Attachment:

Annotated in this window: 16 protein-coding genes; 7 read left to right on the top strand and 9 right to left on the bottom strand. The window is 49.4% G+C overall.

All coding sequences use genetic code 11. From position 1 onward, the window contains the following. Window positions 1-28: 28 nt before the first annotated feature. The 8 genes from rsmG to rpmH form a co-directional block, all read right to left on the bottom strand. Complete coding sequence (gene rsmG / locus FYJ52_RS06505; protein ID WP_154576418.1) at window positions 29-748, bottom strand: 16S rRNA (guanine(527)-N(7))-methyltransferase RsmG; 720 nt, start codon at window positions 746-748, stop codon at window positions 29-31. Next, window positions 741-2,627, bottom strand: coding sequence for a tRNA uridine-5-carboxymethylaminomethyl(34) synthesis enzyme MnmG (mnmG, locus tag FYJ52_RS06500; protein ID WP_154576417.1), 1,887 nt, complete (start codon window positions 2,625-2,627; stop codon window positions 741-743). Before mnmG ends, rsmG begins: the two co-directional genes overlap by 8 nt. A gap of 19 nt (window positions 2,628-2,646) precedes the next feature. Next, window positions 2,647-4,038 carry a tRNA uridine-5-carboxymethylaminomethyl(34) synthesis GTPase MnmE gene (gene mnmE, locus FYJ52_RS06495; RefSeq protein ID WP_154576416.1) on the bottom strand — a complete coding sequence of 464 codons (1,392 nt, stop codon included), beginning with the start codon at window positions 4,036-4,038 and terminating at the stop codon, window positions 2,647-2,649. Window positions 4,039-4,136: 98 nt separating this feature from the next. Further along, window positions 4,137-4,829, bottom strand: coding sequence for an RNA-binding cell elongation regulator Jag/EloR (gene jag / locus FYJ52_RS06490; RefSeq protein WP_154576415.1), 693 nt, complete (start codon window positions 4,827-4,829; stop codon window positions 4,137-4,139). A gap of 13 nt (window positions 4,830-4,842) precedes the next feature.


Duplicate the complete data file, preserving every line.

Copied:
Annotated in this window: 16 protein-coding genes; 7 read left to right on the top strand and 9 right to left on the bottom strand. The window is 49.4% G+C overall.

All coding sequences use genetic code 11. From position 1 onward, the window contains the following. Window positions 1-28: 28 nt before the first annotated feature. The 8 genes from rsmG to rpmH form a co-directional block, all read right to left on the bottom strand. Complete coding sequence (gene rsmG / locus FYJ52_RS06505; protein ID WP_154576418.1) at window positions 29-748, bottom strand: 16S rRNA (guanine(527)-N(7))-methyltransferase RsmG; 720 nt, start codon at window positions 746-748, stop codon at window positions 29-31. Next, window positions 741-2,627, bottom strand: coding sequence for a tRNA uridine-5-carboxymethylaminomethyl(34) synthesis enzyme MnmG (mnmG, locus tag FYJ52_RS06500; protein ID WP_154576417.1), 1,887 nt, complete (start codon window positions 2,625-2,627; stop codon window positions 741-743). Before mnmG ends, rsmG begins: the two co-directional genes overlap by 8 nt. A gap of 19 nt (window positions 2,628-2,646) precedes the next feature. Next, window positions 2,647-4,038 carry a tRNA uridine-5-carboxymethylaminomethyl(34) synthesis GTPase MnmE gene (gene mnmE, locus FYJ52_RS06495; RefSeq protein ID WP_154576416.1) on the bottom strand — a complete coding sequence of 464 codons (1,392 nt, stop codon included), beginning with the start codon at window positions 4,036-4,038 and terminating at the stop codon, window positions 2,647-2,649. Window positions 4,039-4,136: 98 nt separating this feature from the next. Further along, window positions 4,137-4,829, bottom strand: coding sequence for an RNA-binding cell elongation regulator Jag/EloR (gene jag / locus FYJ52_RS06490; RefSeq protein WP_154576415.1), 693 nt, complete (start codon window positions 4,827-4,829; stop codon window positions 4,137-4,139). A gap of 13 nt (window positions 4,830-4,842) precedes the next feature.